Maldivian ‘terrorist leaders’ face criminal charges
The police and presidential commission on deaths and disappearances have sought charges against the alleged leaders of local groups affiliated with terrorist organisations al-Qaeda and Islamic State.
Cases have been forwarded to the Prosecutor General’s office to press terrorism charges against Mohamed Ameen, police said on Tuesday. The first Maldivian to be designated a “terrorist leader” by the United States, the 35-year-old was arrested in October over the alleged recruitment of jihadi fighters.
According to police, Ameen was suspected of “aiding, abetting and being actively involved in large-scale efforts to recruit and send Maldivians to fight in wars for terrorist, militant organisations”; “providing financial and technological support to foreign terrorist organisations”; “maintaining close relationships with leaders of foreign terrorist organisations”; and “being an active leader in carrying forward the activities of foreign terrorist organisations.”
In September, the presidential commission named Ameen as the leader of a Maldivian group affiliated with IS. A secret witness told the commission that the IS affiliate was formed after in the wake of a split among local extremists after Abubakr al-Baghdadi declared the so-called Islamic State in 2014. One group pledged their allegiance to the rival al-Qaeda-affiliated Jabhat al-Nusra, the inquiry commission found.
Earlier on Tuesday, the commission sought charges against Mohamed Mazeed and Somith Mohamed, the alleged leaders of the al-Qaeda affiliate. The pair is accused of masterminding the murders of lawmaker Dr Afrasheem Ali in October 2012, journalist Ahmed Rilwan in August 2014 and blogger Yameen Rasheed in April 2017.
The announcement came after Home Minister Sheikh Imran Abdulla told parliament last week that the presidential commission has not sought the arrest or prosecution of any suspects in relation to its findings over Afrasheem and Rilwan’s murder.
But Husnu Suood, the commission’s chair, dismissed criticism that the report into Afrasheem’s murder was incomplete.
“The commission report has clearly identified that a religious extremist organisation planned the killing of Dr Afrasheem Ali, why they were motivated to do it and that they placed the task to a criminal gang associated with the group.” he tweeted last week.
“The leaders of the extremist [group] is also clear beyond any reasonable doubt based on statements from three witnesses and information gathered by police and [the National Counter Terrorism Centre]. So there is no room to say the commission’s report is incomplete.”
The commission previously revealed that the same jihadi group was behind the Sultan park bombing and violent confrontation with the security forces in late 2007 as well as the attempted murder of blogger Ismail Khilath Rasheed in June 2012.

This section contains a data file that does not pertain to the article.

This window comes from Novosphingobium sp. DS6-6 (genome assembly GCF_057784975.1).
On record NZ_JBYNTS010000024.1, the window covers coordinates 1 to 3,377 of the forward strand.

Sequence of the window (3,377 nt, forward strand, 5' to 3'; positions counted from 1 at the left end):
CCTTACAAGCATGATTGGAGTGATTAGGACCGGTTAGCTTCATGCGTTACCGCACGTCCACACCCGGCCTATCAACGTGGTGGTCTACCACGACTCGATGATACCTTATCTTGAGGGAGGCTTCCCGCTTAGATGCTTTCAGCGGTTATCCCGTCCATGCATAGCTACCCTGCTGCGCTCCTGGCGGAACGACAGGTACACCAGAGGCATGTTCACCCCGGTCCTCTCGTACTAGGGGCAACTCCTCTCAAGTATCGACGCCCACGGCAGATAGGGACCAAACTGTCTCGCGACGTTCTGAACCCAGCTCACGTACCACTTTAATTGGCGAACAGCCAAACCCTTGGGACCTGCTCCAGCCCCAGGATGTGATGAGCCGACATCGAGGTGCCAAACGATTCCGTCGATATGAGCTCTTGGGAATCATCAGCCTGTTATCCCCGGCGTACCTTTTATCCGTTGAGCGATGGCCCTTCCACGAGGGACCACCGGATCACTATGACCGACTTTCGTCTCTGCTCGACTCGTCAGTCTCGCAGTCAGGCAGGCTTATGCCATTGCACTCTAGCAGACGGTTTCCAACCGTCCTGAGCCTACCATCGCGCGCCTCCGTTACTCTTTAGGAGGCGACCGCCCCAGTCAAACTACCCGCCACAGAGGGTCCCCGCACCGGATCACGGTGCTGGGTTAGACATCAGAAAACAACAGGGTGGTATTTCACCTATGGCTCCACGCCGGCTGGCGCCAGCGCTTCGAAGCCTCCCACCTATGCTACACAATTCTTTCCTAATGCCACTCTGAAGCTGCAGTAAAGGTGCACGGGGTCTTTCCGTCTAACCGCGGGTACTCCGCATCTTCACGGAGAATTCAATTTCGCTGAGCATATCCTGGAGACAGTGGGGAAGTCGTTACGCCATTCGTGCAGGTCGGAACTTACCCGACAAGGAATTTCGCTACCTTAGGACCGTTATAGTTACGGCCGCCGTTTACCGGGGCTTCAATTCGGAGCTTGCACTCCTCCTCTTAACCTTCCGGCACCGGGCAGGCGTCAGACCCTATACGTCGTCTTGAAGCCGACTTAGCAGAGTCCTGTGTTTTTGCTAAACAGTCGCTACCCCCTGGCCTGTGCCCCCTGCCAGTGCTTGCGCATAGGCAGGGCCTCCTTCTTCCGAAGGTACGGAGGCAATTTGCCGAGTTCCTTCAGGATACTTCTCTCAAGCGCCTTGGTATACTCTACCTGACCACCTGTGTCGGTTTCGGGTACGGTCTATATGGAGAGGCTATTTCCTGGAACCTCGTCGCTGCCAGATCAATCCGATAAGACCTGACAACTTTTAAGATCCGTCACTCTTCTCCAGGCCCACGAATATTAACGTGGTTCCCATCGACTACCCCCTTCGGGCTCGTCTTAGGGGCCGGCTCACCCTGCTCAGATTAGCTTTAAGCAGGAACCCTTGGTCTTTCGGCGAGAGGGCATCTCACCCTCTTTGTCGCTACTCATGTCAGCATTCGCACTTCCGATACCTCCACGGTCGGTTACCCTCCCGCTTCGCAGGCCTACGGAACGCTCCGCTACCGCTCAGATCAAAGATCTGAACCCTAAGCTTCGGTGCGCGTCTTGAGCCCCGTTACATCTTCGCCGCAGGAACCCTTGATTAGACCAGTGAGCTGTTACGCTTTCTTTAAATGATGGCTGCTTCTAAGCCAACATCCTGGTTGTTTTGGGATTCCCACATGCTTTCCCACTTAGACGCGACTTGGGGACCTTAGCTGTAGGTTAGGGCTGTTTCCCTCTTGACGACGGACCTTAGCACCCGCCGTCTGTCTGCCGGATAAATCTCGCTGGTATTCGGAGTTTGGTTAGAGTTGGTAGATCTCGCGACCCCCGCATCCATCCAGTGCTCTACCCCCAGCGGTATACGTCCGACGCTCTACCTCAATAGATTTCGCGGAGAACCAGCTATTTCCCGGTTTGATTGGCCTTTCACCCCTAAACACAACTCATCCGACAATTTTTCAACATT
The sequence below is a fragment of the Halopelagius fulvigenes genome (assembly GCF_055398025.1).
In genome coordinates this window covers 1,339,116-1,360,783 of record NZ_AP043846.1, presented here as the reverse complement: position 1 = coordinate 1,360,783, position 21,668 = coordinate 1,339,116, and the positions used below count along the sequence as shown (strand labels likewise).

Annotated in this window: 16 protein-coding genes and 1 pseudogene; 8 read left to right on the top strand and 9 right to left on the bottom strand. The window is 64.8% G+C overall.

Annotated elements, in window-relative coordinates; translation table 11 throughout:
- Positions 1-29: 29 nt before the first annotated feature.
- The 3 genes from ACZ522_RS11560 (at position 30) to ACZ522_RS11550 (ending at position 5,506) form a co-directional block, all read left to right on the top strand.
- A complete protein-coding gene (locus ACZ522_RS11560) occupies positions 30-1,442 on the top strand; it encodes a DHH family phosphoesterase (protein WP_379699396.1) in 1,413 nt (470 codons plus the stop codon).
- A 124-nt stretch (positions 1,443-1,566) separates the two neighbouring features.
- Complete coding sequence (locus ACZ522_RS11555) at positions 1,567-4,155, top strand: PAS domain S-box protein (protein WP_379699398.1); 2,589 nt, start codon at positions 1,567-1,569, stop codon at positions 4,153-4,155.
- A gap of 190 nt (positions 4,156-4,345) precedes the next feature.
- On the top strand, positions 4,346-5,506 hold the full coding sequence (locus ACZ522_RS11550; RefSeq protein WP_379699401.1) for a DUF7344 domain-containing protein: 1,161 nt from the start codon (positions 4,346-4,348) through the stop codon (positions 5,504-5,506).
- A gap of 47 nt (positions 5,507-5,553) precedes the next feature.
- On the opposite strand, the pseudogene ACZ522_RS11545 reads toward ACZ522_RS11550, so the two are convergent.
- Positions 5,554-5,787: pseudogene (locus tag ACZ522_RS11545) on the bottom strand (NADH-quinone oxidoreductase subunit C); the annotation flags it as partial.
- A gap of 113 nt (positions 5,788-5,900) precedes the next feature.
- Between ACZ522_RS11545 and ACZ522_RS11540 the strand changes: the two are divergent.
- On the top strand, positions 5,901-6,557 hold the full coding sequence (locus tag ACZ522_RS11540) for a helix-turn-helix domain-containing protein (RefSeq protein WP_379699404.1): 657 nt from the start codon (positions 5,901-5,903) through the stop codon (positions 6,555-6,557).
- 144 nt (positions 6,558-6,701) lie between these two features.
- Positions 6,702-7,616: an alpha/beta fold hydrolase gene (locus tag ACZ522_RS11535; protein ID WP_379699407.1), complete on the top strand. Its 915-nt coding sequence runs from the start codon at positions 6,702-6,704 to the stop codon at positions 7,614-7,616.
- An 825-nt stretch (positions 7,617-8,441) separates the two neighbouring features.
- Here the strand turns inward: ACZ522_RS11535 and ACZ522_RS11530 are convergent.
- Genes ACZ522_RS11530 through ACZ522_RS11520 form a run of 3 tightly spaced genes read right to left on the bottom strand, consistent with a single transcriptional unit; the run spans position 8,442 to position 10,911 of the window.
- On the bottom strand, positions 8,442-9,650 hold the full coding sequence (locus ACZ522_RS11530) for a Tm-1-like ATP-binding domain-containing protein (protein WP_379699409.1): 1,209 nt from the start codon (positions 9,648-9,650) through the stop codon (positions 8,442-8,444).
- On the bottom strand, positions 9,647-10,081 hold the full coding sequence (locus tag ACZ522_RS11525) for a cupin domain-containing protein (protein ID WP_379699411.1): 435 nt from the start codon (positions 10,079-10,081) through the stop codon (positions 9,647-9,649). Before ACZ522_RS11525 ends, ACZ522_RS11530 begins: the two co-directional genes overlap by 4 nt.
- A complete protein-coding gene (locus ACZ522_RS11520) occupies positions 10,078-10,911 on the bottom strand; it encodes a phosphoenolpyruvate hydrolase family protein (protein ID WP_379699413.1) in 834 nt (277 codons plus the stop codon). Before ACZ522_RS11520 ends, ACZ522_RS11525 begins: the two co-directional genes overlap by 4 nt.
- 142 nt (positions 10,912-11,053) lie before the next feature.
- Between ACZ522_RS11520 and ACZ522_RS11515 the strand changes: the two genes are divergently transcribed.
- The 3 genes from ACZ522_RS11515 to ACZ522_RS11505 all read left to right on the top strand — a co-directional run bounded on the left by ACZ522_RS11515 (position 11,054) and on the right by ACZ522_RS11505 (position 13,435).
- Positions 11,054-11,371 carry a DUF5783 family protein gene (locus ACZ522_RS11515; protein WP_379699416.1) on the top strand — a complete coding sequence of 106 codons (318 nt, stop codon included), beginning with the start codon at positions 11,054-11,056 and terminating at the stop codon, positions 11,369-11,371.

On Wednesday, the commission asked the Prosecutor General’s office to press perjury and obstruction of justice charges against former Islamic minister Dr Mohamed Shaheem Ali Saeed.
Shaheem, former president Abdulla Yameen’s running mate in last year’s election, was accused of lying about how Afrasheem came to appear on state TV on the night he was murdered.
Hours before he was brutally stabbed to death in the stairwell of his apartment building, the ruling party lawmaker – who had been barred from appearing on religious talk shows for almost three years – appeared on the Islaamee Dhiriulhun programme coordinated by the Islamic ministry and apologised for “misunderstandings” over some of his views.
According to the commission’s report, text messages between Shaheem and Dr Afrasheem undermined the former’s written statement.
Shaheem received a text message before the murder that suggested the unknown senders would “love Afrasheem if he repents and announces on the media.” He forwarded the text to Afrasheem three weeks before he was murdered.
But he claimed not to recall the identity of the person who sent the message.
“Dr Afrasheem Ali’s murder is not connected to me in any way. The purpose of these charges is to obstruct my work and destroy my political future. I ask Allah for mercy,” Shaheem tweeted after the commission’s announcement on Wednesday. “I am shocked that my reputation is being slaughtered, linked with something that has nothing to do with me and sent to press criminal charges against me. I ask the PG office to not allow political prosecutions,” he added.
Shaheem lives and works in Saudi Arabia as an advisor to the Secretary General of the Organisation of Islamic Cooperation Dr Yousef bin Ahmed Al-Othaimeen. In October, he announced plans to return to the Maldives and work with the opposition coalition.